There’s a refugee crisis going on in the United States. And few people know about it…
Between 2015 and 2016, more than a half-million of these economic migrants fled to states like Florida, Nevada, and Texas.
They’re fleeing tyrannical governments. They’re searching for better job prospects and higher living standards.
But these refugees aren’t from Mexico or Central America.
They’re wealthy expats from California and New York. And they’re trying to escape high state income taxes.
According to IRS migration data, from 2015 to 2016, 275,000 tax filers left California for other states. The top three destinations were Texas, Washington, and Nevada—states with no state income tax.
New York had 226,806 taxpayers leave. Not surprisingly, Florida was the top destination.
Today, we’re seeing hundreds of businesses and thousands of wealthy people flee high-income tax states to low-income tax states.
And this is creating an opportunity in a sector we don’t normally cover in the Daily: real estate.
If you want to take advantage of this mass exodus, you should set aside some of your money to real estate. Here’s why…
Last Wednesday, investment advisory firm, AllianceBernstein (AB for short) announced it’s moving its headquarters from New York City to Nashville.
The reason is simple. Tennessee doesn’t have a state income tax… but New York does.
AB is hardly the only company leaving high-tax jurisdictions.
In 2016, billionaire hedge fund manager David Tepper moved his headquarters from New Jersey to Florida.
(Barry Sternlicht and Paul Tudor Jones also moved their hedge funds to Florida from Connecticut in 2016.)
According to one report, Tepper has earned more than $6 billion over the past three years. Given that the top tax rate in New Jersey is 8.97%, his tax bill for the state over that time frame could have been more than $500 million.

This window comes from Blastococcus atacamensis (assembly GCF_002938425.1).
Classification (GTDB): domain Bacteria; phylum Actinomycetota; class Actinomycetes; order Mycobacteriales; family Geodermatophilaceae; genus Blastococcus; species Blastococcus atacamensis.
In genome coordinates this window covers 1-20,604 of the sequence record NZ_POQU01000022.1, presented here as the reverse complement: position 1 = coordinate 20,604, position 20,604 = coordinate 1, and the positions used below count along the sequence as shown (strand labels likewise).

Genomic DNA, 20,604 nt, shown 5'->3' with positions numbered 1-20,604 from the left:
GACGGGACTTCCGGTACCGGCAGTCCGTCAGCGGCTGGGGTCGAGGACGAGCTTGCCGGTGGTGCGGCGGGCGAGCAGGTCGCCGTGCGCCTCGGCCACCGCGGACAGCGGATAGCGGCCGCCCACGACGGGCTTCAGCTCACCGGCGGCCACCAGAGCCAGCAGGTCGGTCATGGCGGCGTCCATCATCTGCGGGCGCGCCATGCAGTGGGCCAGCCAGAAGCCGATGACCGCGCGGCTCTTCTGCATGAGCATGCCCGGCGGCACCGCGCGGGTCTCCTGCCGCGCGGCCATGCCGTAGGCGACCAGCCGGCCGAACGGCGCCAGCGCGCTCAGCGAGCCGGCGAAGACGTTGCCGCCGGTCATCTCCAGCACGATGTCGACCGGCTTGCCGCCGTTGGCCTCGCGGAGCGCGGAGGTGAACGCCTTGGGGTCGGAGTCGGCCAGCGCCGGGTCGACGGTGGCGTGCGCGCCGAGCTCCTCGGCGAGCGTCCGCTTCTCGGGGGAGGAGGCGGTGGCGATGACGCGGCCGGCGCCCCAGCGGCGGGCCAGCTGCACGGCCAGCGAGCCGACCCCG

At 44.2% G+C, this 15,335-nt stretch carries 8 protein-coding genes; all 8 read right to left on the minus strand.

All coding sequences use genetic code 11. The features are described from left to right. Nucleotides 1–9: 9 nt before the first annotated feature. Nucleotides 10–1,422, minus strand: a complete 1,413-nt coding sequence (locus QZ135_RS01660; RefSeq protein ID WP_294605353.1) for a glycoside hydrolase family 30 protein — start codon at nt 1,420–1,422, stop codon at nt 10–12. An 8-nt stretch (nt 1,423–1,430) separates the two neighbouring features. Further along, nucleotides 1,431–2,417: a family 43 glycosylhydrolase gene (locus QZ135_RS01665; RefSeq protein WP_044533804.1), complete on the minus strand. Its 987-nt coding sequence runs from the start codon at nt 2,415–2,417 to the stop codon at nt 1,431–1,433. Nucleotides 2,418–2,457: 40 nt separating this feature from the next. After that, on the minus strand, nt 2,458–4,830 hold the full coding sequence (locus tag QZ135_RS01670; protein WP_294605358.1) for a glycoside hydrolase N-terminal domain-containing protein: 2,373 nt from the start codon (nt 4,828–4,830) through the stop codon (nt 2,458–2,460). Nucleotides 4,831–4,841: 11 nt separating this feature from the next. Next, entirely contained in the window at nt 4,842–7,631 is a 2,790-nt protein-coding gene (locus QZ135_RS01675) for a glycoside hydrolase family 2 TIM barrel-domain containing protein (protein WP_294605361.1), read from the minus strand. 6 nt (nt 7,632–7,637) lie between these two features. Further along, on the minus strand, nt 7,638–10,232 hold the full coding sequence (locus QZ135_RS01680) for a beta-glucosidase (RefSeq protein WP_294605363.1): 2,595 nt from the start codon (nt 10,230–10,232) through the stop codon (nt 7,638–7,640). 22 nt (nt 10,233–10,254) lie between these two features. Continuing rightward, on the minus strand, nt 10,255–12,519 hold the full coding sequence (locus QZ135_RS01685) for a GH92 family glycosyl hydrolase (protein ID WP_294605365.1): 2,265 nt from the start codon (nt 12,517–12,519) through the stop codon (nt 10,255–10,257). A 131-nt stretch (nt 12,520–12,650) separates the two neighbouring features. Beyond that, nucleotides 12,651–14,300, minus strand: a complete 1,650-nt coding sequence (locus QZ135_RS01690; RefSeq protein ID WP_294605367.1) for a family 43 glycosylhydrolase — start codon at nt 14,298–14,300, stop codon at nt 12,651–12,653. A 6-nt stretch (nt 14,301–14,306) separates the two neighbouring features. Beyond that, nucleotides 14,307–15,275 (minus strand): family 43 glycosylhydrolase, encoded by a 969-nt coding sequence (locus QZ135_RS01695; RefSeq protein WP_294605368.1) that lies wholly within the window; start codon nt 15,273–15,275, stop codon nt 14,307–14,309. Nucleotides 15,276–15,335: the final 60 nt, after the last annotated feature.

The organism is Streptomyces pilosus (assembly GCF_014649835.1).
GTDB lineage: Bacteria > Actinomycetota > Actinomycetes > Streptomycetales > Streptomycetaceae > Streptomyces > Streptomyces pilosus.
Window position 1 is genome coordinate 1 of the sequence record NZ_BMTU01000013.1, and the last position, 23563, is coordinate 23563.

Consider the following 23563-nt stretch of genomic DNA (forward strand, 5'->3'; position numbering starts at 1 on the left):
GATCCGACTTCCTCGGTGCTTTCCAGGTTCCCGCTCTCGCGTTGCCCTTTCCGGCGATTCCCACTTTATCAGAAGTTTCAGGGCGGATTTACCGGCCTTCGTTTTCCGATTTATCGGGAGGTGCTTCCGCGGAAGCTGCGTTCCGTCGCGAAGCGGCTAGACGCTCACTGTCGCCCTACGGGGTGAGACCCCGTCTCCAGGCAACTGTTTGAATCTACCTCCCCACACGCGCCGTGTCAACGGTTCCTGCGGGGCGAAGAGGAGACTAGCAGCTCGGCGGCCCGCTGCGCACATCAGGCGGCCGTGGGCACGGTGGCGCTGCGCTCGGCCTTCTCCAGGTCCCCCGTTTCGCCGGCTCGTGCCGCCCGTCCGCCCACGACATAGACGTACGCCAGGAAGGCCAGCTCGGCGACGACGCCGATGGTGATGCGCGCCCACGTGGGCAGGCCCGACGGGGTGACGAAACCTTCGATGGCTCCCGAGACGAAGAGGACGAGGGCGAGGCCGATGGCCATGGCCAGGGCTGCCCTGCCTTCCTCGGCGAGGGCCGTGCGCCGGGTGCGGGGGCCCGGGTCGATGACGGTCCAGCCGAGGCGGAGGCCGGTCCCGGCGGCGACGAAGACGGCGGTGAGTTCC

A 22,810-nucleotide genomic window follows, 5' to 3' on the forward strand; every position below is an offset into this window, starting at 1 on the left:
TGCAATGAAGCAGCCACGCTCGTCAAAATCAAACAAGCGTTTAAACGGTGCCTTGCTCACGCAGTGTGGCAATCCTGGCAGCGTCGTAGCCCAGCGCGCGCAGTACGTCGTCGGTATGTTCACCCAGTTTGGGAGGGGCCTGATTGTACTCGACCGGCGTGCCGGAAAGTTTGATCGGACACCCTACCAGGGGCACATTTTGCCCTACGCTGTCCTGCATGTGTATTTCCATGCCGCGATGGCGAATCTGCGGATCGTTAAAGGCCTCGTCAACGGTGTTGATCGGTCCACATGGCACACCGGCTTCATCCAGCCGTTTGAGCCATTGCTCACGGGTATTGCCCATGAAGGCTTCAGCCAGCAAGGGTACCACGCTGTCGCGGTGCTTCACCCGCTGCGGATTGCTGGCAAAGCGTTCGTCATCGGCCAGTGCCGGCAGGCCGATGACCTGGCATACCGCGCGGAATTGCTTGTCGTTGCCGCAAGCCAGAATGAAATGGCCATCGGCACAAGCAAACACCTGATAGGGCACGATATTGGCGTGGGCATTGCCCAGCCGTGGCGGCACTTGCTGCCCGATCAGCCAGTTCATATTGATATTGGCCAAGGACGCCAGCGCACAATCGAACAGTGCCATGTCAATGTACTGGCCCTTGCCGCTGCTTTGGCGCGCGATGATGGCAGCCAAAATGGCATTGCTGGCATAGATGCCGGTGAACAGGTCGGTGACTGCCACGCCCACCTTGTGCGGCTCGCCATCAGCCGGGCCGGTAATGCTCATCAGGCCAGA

Florida has no state income tax. You do the math…
And Florida isn’t the only destination for tax refugees. Texas is another—growing at the expense of California.
Since 2014, more than 20 companies have left Silicon Valley for “Silicon Hills” in Austin, Texas. Just last year, Toyota moved its U.S. headquarters from Southern California to Plano, Texas (near Dallas).
Companies are making these moves to cut costs. But I’m not telling you this just because a few companies will be marginally more profitable.
You see, these companies are bringing jobs. And all those new workers will need homes and apartments.
But here’s the thing…
The exodus of businesses and people from high-income tax states to low-income tax states will only get bigger in the years ahead. And this is giving us an opportunity to buy real estate ahead of the crowd.
Follow the People to Profit
President Trump’s new tax law caps the amount that residents in high-tax states can educt from federal taxes at $10,000 in state and local taxes. In previous years, residents could deduct an unlimited amount of state and local taxes.
The tax change will cause more wealthy businesspeople to flee high-tax states… and the jobs they create will follow them.
According to Forbes, nine of the top 10 fastest-growing cities in 2018 are in states with no state income tax. (The 10 cities are: Boise, Idaho; Seattle; Dallas; Orlando; Fort Worth, Texas; Las Vegas; Nashville; Austin, Texas; Cape Coral, Florida; and Tacoma, Washington. Note that Boise is the only city on the list in a state with an income tax.)
And property values are rising faster in these areas…
According to the National Association of Realtors, the average U.S. home price has risen 5.8% since March 2017.
But certain high-growth pockets are rising even more. Florida real estate is up 7.3% on average over that span. Austin is up 10.8%… and Nashville is up 12.1%.
Today, the opportunity to make money in real estate comes from picking quality properties in these fast-growing cities. You can buy land or homes… but that limits your profits.
Income-producing properties are a better option because you can rent them for money. It can be a single-family home, duplex, apartment building, or office building. It doesn’t matter as long as the property produces enough rent to cover your expenses.
Not only will the properties most likely be worth more in 5–10 years… you’ll get paid rental income while you hold them.
It’s a rare opportunity to know with such certainty where people are heading. Real estate investors should take advantage.
Nick Rokke, CFA
Analyst, The Palm Beach Daily